The second blood moon in a two-year series of four lunar eclipses, called a Tetrad, will appear.
By R. Eguia
A total blood moon will be visible the morning of Oct. 8 from 5:25-6:24 a.m.
Students are invited to join the astronomy department on the rooftop of the parking garage east of Chance Academic Center at 5 a.m. to see the moon through binoculars and small telescopes.
Quality digital photos of the moon can be captured in the telescope’s eyepiece.
A blood moons appear during complete lunar eclipses when sunlight is bent through Earth’s atmosphere and fills the moon’s shadow with a red glow.
A complete lunar eclipse only happens when the moon is full and Earth blocks the sunlight normally reflected by the moon.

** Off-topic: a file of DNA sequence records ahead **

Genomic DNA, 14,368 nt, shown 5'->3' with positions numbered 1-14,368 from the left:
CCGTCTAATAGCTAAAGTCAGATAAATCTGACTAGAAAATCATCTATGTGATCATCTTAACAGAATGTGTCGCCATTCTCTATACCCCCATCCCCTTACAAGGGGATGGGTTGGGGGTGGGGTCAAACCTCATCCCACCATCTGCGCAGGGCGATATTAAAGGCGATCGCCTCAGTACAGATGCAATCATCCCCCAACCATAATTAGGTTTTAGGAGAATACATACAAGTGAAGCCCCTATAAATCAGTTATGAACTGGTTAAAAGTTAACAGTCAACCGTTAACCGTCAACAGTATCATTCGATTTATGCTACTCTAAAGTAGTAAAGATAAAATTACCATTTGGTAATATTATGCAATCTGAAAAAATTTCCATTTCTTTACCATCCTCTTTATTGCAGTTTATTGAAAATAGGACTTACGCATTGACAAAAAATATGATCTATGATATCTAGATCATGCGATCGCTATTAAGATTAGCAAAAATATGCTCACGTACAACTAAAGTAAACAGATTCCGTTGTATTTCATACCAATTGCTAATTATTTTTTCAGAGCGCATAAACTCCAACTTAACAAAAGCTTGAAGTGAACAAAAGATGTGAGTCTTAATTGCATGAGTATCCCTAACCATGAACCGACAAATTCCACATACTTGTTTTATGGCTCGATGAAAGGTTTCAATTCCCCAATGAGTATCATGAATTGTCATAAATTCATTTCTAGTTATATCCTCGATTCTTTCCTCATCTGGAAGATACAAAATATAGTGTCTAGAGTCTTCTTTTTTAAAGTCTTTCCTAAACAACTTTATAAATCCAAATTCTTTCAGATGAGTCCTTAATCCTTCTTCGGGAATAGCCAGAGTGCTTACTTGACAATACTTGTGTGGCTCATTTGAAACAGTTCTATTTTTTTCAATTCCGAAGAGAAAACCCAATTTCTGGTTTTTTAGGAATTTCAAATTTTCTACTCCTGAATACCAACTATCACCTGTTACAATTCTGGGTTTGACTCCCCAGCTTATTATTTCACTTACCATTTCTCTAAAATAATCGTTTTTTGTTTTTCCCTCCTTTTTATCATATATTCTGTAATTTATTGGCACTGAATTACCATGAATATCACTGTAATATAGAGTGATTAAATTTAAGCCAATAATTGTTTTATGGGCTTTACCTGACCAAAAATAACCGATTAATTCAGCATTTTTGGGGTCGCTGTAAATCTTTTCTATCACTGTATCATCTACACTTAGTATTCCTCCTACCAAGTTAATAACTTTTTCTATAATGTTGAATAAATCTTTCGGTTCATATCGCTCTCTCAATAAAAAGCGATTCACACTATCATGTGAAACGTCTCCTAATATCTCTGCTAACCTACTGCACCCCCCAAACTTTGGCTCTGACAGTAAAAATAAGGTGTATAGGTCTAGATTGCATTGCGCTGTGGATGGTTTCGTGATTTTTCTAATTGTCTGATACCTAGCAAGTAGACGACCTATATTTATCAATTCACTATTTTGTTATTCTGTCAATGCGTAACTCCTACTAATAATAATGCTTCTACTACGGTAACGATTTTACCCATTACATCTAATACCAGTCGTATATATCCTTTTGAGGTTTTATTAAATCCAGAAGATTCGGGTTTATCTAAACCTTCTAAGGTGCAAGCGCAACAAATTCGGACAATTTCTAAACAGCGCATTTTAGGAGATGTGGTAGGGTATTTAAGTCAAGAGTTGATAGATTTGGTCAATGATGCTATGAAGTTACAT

Astronomy Professor Alfred Alaniz explains the red light is always present but is only reflected on the moon’s surface when sunlight is bent during the eclipse.
“I encourage everyone to arrange their own viewings of the event,” Alaniz said.
He called 2014 a “weird” year with a series of super moons as was observed August 10 and total eclipses appearing consistently.
The uncommon moon viewings have triggered many religious responses and biblical allusions from Mayan prophecies to pagan correspondences that Alaniz asserts is, “just cultural folklore.”
The series of four eclipses, called a tetrad, is very rare.
NASA reports an average of two eclipses per year but most are only partial eclipses, making the 2014-15 series unusual.
The first of the Tetrad appeared April 15 and the final two are April 4 and Sept. 28, 2015.